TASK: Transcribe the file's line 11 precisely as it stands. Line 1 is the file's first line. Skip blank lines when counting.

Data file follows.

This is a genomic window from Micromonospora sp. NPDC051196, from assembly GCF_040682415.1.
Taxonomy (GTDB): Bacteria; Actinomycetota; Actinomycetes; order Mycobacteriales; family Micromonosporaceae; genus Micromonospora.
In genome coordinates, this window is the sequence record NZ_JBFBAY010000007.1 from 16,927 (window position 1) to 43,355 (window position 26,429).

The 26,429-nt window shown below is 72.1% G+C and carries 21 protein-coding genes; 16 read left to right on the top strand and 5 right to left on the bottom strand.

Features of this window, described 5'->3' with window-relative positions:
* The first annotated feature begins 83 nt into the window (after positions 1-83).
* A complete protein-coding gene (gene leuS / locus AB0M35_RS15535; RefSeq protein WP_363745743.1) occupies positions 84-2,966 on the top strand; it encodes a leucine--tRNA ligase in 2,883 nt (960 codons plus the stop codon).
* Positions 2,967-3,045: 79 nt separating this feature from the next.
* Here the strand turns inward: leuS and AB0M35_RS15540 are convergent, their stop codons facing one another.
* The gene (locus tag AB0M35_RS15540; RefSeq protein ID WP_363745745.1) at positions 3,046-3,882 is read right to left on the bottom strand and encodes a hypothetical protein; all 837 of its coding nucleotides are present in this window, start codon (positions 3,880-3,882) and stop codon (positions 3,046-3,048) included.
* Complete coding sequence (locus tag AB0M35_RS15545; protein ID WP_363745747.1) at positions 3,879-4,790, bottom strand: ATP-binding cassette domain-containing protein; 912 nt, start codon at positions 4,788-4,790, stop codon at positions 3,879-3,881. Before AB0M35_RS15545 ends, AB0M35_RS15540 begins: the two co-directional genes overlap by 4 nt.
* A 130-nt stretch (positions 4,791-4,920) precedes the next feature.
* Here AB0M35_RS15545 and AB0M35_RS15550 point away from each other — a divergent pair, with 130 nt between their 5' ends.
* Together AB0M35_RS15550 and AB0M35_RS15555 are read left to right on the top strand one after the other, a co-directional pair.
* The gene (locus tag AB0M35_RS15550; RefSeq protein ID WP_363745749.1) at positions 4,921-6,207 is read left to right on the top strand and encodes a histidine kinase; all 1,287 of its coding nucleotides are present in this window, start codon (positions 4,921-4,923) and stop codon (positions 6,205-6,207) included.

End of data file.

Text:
* Complete coding sequence (locus tag AB0M35_RS15545; protein ID WP_363745747.1) at positions 3,879-4,790, bottom strand: ATP-binding cassette domain-containing protein; 912 nt, start codon at positions 4,788-4,790, stop codon at positions 3,879-3,881. Before AB0M35_RS15545 ends, AB0M35_RS15540 begins: the two co-directional genes overlap by 4 nt.